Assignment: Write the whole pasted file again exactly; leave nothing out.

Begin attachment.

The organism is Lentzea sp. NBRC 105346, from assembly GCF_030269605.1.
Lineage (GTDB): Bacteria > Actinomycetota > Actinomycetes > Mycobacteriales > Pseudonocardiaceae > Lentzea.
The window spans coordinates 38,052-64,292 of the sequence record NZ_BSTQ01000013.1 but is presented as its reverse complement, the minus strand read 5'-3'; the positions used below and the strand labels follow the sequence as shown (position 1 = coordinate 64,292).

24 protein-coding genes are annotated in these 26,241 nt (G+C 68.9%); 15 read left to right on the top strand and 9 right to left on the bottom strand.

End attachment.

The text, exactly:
The organism is Lentzea sp. NBRC 105346, from assembly GCF_030269605.1.
Lineage (GTDB): Bacteria > Actinomycetota > Actinomycetes > Mycobacteriales > Pseudonocardiaceae > Lentzea.
The window spans coordinates 38,052-64,292 of the sequence record NZ_BSTQ01000013.1 but is presented as its reverse complement, the minus strand read 5'-3'; the positions used below and the strand labels follow the sequence as shown (position 1 = coordinate 64,292).

24 protein-coding genes are annotated in these 26,241 nt (G+C 68.9%); 15 read left to right on the top strand and 9 right to left on the bottom strand.